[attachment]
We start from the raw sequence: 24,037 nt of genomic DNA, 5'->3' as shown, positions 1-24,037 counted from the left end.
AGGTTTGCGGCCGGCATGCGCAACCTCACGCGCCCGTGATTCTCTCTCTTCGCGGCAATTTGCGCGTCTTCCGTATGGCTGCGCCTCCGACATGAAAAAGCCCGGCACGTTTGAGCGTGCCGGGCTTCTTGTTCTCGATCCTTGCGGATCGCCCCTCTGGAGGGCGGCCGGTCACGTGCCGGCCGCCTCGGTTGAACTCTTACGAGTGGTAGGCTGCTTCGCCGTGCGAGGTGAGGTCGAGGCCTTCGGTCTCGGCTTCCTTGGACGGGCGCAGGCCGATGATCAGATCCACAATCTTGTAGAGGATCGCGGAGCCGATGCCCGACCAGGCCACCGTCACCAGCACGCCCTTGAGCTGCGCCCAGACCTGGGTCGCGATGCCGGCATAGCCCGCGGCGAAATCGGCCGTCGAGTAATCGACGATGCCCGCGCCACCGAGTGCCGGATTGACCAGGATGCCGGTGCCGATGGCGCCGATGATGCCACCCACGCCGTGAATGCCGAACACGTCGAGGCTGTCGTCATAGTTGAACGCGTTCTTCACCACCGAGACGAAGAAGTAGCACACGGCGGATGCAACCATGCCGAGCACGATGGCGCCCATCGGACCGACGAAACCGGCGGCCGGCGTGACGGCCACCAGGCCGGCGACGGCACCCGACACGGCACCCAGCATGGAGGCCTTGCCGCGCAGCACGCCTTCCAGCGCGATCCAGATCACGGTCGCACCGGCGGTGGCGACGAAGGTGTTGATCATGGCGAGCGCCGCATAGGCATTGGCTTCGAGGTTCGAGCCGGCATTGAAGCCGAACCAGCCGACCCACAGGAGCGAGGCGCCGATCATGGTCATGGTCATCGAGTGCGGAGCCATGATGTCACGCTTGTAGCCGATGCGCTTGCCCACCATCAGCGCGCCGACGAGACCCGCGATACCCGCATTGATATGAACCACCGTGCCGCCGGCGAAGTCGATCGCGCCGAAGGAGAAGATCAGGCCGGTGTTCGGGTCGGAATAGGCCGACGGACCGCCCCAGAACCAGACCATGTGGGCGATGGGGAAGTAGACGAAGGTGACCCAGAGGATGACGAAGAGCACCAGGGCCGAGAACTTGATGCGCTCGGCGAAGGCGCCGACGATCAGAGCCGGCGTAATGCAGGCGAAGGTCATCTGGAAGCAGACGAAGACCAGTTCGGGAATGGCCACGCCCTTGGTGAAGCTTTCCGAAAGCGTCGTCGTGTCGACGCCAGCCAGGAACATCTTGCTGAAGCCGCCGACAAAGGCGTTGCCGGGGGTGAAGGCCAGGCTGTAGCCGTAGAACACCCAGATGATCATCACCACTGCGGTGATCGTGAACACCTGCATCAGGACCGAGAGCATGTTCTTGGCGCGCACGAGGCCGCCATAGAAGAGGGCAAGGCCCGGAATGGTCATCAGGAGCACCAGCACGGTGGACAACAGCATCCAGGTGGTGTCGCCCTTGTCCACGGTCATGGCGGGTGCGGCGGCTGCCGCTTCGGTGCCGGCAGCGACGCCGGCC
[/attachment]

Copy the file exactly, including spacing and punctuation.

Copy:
We start from the raw sequence: 24,037 nt of genomic DNA, 5'->3' as shown, positions 1-24,037 counted from the left end.
AGGTTTGCGGCCGGCATGCGCAACCTCACGCGCCCGTGATTCTCTCTCTTCGCGGCAATTTGCGCGTCTTCCGTATGGCTGCGCCTCCGACATGAAAAAGCCCGGCACGTTTGAGCGTGCCGGGCTTCTTGTTCTCGATCCTTGCGGATCGCCCCTCTGGAGGGCGGCCGGTCACGTGCCGGCCGCCTCGGTTGAACTCTTACGAGTGGTAGGCTGCTTCGCCGTGCGAGGTGAGGTCGAGGCCTTCGGTCTCGGCTTCCTTGGACGGGCGCAGGCCGATGATCAGATCCACAATCTTGTAGAGGATCGCGGAGCCGATGCCCGACCAGGCCACCGTCACCAGCACGCCCTTGAGCTGCGCCCAGACCTGGGTCGCGATGCCGGCATAGCCCGCGGCGAAATCGGCCGTCGAGTAATCGACGATGCCCGCGCCACCGAGTGCCGGATTGACCAGGATGCCGGTGCCGATGGCGCCGATGATGCCACCCACGCCGTGAATGCCGAACACGTCGAGGCTGTCGTCATAGTTGAACGCGTTCTTCACCACCGAGACGAAGAAGTAGCACACGGCGGATGCAACCATGCCGAGCACGATGGCGCCCATCGGACCGACGAAACCGGCGGCCGGCGTGACGGCCACCAGGCCGGCGACGGCACCCGACACGGCACCCAGCATGGAGGCCTTGCCGCGCAGCACGCCTTCCAGCGCGATCCAGATCACGGTCGCACCGGCGGTGGCGACGAAGGTGTTGATCATGGCGAGCGCCGCATAGGCATTGGCTTCGAGGTTCGAGCCGGCATTGAAGCCGAACCAGCCGACCCACAGGAGCGAGGCGCCGATCATGGTCATGGTCATCGAGTGCGGAGCCATGATGTCACGCTTGTAGCCGATGCGCTTGCCCACCATCAGCGCGCCGACGAGACCCGCGATACCCGCATTGATATGAACCACCGTGCCGCCGGCGAAGTCGATCGCGCCGAAGGAGAAGATCAGGCCGGTGTTCGGGTCGGAATAGGCCGACGGACCGCCCCAGAACCAGACCATGTGGGCGATGGGGAAGTAGACGAAGGTGACCCAGAGGATGACGAAGAGCACCAGGGCCGAGAACTTGATGCGCTCGGCGAAGGCGCCGACGATCAGAGCCGGCGTAATGCAGGCGAAGGTCATCTGGAAGCAGACGAAGACCAGTTCGGGAATGGCCACGCCCTTGGTGAAGCTTTCCGAAAGCGTCGTCGTGTCGACGCCAGCCAGGAACATCTTGCTGAAGCCGCCGACAAAGGCGTTGCCGGGGGTGAAGGCCAGGCTGTAGCCGTAGAACACCCAGATGATCATCACCACTGCGGTGATCGTGAACACCTGCATCAGGACCGAGAGCATGTTCTTGGCGCGCACGAGGCCGCCATAGAAGAGGGCAAGGCCCGGAATGGTCATCAGGAGCACCAGCACGGTGGACAACAGCATCCAGGTGGTGTCGCCCTTGTCCACGGTCATGGCGGGTGCGGCGGCTGCCGCTTCGGTGCCGGCAGCGACGCCGGCC